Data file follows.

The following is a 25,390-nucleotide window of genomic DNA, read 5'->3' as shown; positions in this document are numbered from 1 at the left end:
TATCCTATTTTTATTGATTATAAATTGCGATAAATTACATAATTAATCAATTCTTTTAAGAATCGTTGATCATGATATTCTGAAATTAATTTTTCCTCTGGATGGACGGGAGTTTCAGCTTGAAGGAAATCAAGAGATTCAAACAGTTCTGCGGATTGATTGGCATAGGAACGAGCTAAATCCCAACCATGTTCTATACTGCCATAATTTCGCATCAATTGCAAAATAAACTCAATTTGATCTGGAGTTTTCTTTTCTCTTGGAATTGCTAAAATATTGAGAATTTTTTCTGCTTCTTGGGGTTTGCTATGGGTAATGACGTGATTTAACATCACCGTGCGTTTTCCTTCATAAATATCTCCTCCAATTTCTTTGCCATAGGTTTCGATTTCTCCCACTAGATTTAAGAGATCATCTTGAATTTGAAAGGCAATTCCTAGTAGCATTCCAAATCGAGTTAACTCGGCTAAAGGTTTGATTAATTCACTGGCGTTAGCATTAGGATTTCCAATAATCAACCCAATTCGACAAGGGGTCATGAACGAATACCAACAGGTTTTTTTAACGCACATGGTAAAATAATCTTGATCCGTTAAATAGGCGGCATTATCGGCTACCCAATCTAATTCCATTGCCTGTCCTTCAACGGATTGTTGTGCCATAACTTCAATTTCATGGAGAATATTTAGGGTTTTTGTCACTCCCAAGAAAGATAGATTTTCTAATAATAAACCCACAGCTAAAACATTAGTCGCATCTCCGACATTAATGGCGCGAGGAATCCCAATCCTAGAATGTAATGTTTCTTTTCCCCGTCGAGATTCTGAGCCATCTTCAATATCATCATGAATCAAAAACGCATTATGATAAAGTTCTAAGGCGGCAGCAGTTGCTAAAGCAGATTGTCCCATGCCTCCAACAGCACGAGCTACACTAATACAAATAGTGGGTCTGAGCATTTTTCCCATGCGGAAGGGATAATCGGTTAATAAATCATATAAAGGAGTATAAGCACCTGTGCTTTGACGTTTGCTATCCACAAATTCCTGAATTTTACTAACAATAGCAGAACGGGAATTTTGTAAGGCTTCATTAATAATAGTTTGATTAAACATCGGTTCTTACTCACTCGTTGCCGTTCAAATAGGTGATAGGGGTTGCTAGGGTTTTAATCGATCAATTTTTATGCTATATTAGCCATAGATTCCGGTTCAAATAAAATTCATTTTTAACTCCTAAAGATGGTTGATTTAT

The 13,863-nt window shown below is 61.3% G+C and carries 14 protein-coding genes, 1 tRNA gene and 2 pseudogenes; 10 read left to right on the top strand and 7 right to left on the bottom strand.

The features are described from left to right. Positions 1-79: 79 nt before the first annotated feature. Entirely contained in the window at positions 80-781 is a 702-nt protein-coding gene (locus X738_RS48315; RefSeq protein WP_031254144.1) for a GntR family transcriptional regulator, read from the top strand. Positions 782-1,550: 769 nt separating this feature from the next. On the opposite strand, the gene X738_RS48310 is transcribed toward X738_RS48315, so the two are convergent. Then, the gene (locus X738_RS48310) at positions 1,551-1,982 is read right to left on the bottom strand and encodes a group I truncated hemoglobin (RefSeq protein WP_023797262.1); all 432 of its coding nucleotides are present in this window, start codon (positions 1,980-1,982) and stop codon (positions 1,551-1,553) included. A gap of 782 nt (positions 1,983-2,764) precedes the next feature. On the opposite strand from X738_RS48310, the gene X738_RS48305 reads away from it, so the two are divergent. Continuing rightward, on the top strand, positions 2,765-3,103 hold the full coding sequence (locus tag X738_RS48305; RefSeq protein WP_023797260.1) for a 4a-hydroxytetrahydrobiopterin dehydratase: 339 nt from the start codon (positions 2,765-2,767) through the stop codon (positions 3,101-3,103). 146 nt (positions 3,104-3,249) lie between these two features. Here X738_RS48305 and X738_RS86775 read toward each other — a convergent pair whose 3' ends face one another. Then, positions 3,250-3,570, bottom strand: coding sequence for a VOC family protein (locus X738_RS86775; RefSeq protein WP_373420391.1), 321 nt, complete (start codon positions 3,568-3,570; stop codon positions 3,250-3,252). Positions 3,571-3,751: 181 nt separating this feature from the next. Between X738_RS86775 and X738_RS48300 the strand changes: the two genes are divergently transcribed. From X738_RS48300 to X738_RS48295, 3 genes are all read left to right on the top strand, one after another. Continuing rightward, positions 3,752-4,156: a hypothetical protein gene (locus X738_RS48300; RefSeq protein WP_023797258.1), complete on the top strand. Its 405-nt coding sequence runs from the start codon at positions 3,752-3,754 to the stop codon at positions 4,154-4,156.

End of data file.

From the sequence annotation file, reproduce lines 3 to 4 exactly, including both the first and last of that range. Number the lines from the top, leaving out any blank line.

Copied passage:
The 13,863-nt window shown below is 61.3% G+C and carries 14 protein-coding genes, 1 tRNA gene and 2 pseudogenes; 10 read left to right on the top strand and 7 right to left on the bottom strand.

The features are described from left to right. Positions 1-79: 79 nt before the first annotated feature. Entirely contained in the window at positions 80-781 is a 702-nt protein-coding gene (locus X738_RS48315; RefSeq protein WP_031254144.1) for a GntR family transcriptional regulator, read from the top strand. Positions 782-1,550: 769 nt separating this feature from the next. On the opposite strand, the gene X738_RS48310 is transcribed toward X738_RS48315, so the two are convergent. Then, the gene (locus X738_RS48310) at positions 1,551-1,982 is read right to left on the bottom strand and encodes a group I truncated hemoglobin (RefSeq protein WP_023797262.1); all 432 of its coding nucleotides are present in this window, start codon (positions 1,980-1,982) and stop codon (positions 1,551-1,553) included. A gap of 782 nt (positions 1,983-2,764) precedes the next feature. On the opposite strand from X738_RS48310, the gene X738_RS48305 reads away from it, so the two are divergent. Continuing rightward, on the top strand, positions 2,765-3,103 hold the full coding sequence (locus tag X738_RS48305; RefSeq protein WP_023797260.1) for a 4a-hydroxytetrahydrobiopterin dehydratase: 339 nt from the start codon (positions 2,765-2,767) through the stop codon (positions 3,101-3,103). 146 nt (positions 3,104-3,249) lie between these two features. Here X738_RS48305 and X738_RS86775 read toward each other — a convergent pair whose 3' ends face one another. Then, positions 3,250-3,570, bottom strand: coding sequence for a VOC family protein (locus X738_RS86775; RefSeq protein WP_373420391.1), 321 nt, complete (start codon positions 3,568-3,570; stop codon positions 3,250-3,252). Positions 3,571-3,751: 181 nt separating this feature from the next. Between X738_RS86775 and X738_RS48300 the strand changes: the two genes are divergently transcribed. From X738_RS48300 to X738_RS48295, 3 genes are all read left to right on the top strand, one after another. Continuing rightward, positions 3,752-4,156: a hypothetical protein gene (locus X738_RS48300; RefSeq protein WP_023797258.1), complete on the top strand. Its 405-nt coding sequence runs from the start codon at positions 3,752-3,754 to the stop codon at positions 4,154-4,156.